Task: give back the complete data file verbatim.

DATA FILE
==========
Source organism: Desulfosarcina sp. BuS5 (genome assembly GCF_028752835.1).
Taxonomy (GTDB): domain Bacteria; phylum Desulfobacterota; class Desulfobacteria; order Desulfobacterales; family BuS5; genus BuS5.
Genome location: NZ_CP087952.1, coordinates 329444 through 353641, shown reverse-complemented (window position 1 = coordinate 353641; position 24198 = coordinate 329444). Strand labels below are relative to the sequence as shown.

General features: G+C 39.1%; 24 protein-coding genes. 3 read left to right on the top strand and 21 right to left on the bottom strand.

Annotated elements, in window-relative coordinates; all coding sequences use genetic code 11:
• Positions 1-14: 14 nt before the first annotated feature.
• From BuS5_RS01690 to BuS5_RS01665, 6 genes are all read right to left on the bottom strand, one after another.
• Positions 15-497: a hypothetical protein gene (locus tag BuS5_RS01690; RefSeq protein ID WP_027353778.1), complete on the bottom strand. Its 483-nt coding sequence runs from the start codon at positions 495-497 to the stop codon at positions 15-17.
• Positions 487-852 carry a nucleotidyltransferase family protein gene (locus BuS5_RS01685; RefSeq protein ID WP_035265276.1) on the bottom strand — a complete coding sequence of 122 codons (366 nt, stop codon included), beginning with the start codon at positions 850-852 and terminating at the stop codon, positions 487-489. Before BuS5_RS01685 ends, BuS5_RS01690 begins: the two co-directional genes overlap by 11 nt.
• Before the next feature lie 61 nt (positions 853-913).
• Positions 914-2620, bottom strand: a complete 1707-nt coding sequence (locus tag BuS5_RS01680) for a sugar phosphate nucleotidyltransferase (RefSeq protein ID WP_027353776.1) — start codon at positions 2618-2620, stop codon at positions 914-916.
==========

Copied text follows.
Source organism: Desulfosarcina sp. BuS5 (genome assembly GCF_028752835.1).
Taxonomy (GTDB): domain Bacteria; phylum Desulfobacterota; class Desulfobacteria; order Desulfobacterales; family BuS5; genus BuS5.
Genome location: NZ_CP087952.1, coordinates 329444 through 353641, shown reverse-complemented (window position 1 = coordinate 353641; position 24198 = coordinate 329444). Strand labels below are relative to the sequence as shown.

General features: G+C 39.1%; 24 protein-coding genes. 3 read left to right on the top strand and 21 right to left on the bottom strand.

Annotated elements, in window-relative coordinates; all coding sequences use genetic code 11:
• Positions 1-14: 14 nt before the first annotated feature.
• From BuS5_RS01690 to BuS5_RS01665, 6 genes are all read right to left on the bottom strand, one after another.
• Positions 15-497: a hypothetical protein gene (locus tag BuS5_RS01690; RefSeq protein ID WP_027353778.1), complete on the bottom strand. Its 483-nt coding sequence runs from the start codon at positions 495-497 to the stop codon at positions 15-17.
• Positions 487-852 carry a nucleotidyltransferase family protein gene (locus BuS5_RS01685; RefSeq protein ID WP_035265276.1) on the bottom strand — a complete coding sequence of 122 codons (366 nt, stop codon included), beginning with the start codon at positions 850-852 and terminating at the stop codon, positions 487-489. Before BuS5_RS01685 ends, BuS5_RS01690 begins: the two co-directional genes overlap by 11 nt.
• Before the next feature lie 61 nt (positions 853-913).
• Positions 914-2620, bottom strand: a complete 1707-nt coding sequence (locus tag BuS5_RS01680) for a sugar phosphate nucleotidyltransferase (RefSeq protein ID WP_027353776.1) — start codon at positions 2618-2620, stop codon at positions 914-916.